Feb 13, 2016 @ 6:31 am

The current avalanche danger is Moderate in the west central Montana backcountry on steep slopes(>35 Degrees).  Heightened avalanche conditions on specific terrain features. Evaluate snow and terrain carefully; identify features of concern.

Good morning, this is Travis Craft with the West Central Montana Avalanche Center’s avalanche advisory for February 13, 2016. This danger rating does not apply to operating ski areas, expires at midnight tonight and is the sole responsibility of the U.S. Forest Service.

Weather and Snowpack

Temperatures are below freezing in all mountain locations.  Winds are 26 mph with gusts of 40 mph out of the WNW.  The advisory area received 1 to 3 new inches of snow in the last 24 hours.

Steve and I toured in the Rattlesnake yesterday.  Brian was in the Bitterroots for the last 3 days.  We all found similar conditions.  The snow surface was wet and we saw many wet loose avalanches.  With the temperatures dropping this morning the snow surface will refreeze.  The snow line is around 4000 ft.  We are currently receiving snow in the mountains and have high winds.  The question to ask today is, how is the new snow bonding to the old snow surface?

The main problem today will be loose dry avalanches.  These are usually not a problem unless they take you into a terrain trap (cliff, gully, or tree).

The second problem are wind slabs.  As the region accumulates more snow look for active transport by the wind on leeward slopes.


Weather and Avalanche Outlook

A cold front entered our area and is dropping the snow level to 4000 ft.  This weather pattern will bring with it moderate snow bursts with high winds.  This system will move out of area tonight and be replaced by a more powerful one.  The new system will bring the possibility of heavy snow and strong winds.  By Monday the snow level is expected to rise to 6000 ft.  With these conditions the avalanche danger will increase.  Conditions can change rapidly while in the backcountry, pay attention to red flags (shooting cracks, recent avalanche activity, and sudden collapses).

Ski and ride safe.  I will issue the next advisory on Tuesday.


Problem 1 - Loose Dry

  • TYPE


    Loose Dry

    Release of wet unconsolidated snow or slush. These avalanches typically occur within layers of wet snow near the surface of the snowpack, but they may quickly gouge into lower snowpack layers. Like Loose-Dry Avalanches,they start at a point and entrain snow as they move downhill, forming a fan-shaped avalanche. They generally move slowly, but can contain enough mass to cause significant damage to trees, cars or buildings. Other names for loose-wet avalanches include point-release avalanches or sluffs. Loose-wet avalanches can trigger slab avalanches that break into deeper snow layers.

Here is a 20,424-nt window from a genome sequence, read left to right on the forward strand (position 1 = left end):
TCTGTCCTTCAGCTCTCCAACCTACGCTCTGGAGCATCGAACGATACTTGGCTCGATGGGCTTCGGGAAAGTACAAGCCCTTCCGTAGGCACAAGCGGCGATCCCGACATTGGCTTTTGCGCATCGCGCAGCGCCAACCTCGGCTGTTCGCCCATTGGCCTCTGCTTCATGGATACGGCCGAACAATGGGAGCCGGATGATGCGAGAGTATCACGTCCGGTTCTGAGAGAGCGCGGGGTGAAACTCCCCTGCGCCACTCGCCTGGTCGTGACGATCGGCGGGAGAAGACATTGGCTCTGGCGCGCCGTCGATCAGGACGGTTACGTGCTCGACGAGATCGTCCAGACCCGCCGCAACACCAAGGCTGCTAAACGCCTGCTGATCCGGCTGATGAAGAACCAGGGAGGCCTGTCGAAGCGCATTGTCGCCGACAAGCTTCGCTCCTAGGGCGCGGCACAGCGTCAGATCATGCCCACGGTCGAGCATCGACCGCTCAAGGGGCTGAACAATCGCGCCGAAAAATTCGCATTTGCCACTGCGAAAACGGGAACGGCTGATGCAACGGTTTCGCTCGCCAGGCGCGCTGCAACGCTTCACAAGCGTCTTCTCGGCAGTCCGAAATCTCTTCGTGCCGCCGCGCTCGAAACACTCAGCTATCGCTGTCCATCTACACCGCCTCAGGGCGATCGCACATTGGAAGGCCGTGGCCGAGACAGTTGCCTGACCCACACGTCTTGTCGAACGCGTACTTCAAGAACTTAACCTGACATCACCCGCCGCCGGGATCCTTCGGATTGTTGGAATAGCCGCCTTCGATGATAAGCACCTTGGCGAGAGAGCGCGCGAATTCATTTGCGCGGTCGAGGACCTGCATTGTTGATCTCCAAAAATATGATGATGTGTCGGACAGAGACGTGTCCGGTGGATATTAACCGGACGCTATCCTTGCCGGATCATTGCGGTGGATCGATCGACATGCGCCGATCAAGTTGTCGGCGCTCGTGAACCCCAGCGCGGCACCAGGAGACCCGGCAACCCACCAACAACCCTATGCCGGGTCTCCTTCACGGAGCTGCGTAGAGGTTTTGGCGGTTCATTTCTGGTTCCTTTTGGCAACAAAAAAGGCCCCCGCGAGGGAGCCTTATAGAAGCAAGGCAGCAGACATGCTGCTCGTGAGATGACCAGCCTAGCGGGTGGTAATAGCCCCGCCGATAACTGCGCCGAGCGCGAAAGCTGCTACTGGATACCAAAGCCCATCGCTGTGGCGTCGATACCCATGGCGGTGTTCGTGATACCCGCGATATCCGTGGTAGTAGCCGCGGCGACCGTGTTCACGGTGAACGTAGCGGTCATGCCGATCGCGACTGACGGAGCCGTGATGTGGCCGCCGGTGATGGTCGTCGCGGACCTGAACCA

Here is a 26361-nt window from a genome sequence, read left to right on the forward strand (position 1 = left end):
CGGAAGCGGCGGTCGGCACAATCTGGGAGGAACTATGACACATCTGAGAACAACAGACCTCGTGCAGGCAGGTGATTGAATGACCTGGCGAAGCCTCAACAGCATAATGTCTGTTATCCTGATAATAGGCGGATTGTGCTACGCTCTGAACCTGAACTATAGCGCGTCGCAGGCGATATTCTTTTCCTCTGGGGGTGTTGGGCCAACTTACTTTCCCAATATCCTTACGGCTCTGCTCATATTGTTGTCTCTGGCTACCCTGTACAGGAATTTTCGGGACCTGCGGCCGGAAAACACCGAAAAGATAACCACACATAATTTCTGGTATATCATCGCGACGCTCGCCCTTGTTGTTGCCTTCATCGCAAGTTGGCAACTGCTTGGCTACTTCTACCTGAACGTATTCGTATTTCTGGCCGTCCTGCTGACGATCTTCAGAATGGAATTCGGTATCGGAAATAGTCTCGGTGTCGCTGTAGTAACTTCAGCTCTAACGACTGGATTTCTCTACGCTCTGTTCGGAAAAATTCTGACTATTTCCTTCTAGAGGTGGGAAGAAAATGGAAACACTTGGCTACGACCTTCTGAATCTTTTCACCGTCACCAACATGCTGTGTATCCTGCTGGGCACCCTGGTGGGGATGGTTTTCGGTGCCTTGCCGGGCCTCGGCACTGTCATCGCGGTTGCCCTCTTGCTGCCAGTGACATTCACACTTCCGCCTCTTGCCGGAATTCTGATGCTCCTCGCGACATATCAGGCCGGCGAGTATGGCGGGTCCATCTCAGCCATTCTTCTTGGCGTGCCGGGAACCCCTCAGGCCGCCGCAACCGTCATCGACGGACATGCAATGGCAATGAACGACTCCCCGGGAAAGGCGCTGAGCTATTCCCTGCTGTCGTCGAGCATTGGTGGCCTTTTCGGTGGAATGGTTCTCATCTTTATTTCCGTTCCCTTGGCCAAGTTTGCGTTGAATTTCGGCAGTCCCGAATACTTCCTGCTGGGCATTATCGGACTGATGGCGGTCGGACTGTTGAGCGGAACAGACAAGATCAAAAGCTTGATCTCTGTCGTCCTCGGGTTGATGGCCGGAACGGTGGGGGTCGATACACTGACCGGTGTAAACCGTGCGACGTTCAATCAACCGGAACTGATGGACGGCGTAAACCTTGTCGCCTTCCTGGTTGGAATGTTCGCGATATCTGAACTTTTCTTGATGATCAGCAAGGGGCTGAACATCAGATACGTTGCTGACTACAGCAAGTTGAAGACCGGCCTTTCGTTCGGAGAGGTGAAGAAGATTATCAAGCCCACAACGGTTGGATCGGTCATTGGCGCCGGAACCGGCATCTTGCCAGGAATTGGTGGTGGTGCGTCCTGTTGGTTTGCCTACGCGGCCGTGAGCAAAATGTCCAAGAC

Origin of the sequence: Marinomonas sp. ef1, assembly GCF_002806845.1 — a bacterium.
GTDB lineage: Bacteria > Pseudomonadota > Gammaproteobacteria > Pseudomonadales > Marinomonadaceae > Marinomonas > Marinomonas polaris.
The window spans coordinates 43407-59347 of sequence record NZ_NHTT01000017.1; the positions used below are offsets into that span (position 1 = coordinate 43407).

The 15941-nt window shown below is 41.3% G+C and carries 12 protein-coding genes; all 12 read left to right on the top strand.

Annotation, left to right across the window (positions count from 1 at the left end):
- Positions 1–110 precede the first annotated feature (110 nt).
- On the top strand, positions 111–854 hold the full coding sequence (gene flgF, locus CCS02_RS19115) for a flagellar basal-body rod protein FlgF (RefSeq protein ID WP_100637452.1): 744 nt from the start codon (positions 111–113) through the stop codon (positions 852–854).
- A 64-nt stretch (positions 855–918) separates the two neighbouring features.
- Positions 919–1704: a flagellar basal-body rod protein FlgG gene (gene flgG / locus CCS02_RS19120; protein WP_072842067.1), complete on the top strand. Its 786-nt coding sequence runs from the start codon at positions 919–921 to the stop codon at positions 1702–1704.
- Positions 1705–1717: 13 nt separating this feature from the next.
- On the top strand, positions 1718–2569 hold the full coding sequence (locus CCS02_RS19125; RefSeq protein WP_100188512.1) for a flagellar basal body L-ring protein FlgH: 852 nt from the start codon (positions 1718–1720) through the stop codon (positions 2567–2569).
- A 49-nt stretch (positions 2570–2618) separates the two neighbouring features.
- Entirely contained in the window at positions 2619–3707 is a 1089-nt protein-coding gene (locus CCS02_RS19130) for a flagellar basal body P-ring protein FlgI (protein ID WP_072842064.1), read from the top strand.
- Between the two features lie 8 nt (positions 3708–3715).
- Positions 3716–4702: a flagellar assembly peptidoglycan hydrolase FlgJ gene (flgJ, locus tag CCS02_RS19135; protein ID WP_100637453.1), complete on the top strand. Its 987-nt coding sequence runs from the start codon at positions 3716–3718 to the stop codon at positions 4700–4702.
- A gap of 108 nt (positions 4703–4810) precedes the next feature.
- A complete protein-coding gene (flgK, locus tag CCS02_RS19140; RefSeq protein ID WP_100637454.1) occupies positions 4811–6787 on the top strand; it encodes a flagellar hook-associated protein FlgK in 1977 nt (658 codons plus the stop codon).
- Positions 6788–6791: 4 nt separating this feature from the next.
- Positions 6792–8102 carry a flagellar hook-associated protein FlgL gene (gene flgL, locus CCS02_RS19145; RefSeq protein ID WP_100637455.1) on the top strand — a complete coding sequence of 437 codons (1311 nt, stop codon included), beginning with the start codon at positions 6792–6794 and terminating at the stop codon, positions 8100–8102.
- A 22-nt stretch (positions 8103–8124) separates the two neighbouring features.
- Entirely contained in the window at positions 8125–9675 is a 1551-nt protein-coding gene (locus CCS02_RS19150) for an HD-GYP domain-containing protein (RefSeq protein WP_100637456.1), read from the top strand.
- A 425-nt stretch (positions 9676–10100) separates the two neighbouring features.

• SIZE


    < 1 (Small)

    The potential size of avalanche resulting from this problem.




    The likelihood of an avalanche resulting from this problem.

New snow instabilities on slopes > 35 degrees.

Problem 2 - Wind Slabs

  • TYPE


    Wind Slabs

    Release of a cohesive layer of snow (a slab) formed by the wind.  Wind typically erodes snow from the upwind sides of terrain features and deposits snow on the downwind side.  Wind slabs are often smooth and rounded and sometimes sound hollow, and can range from soft to hard. Wind slabs that form over a persistent weak layer (surface hoar, depth hoar, or near-surface facets) may be termed Persistent Slabs or may develop into Persistent Slabs.

  • SIZE


    1 (Small)

    The potential size of avalanche resulting from this problem.




    The likelihood of an avalanche resulting from this problem.

With new snow available for transport look for wind slabs on leeward slopes.

Gallery 02/13/2016


New snow and high winds through Monday.

This information is the sole responsibility of the Forest Service and does not apply to operating ski areas. The avalanche danger rating expires at midnight tonight but the information can help you make a more informed decision regarding travel in avalanche terrain for the next few days.

Our advisory area includes National Forest System lands in the Bitterroot Mountains from Lost Trail Pass north to Granite Pass, the Rattlesnake Mountains north of Missoula and the Southern Swan and Mission Mountains near Seeley Lake, MT. Avalanche information for the Lookout Pass/St. Regis Basin area is available from the Idaho Panhandle Avalanche Center.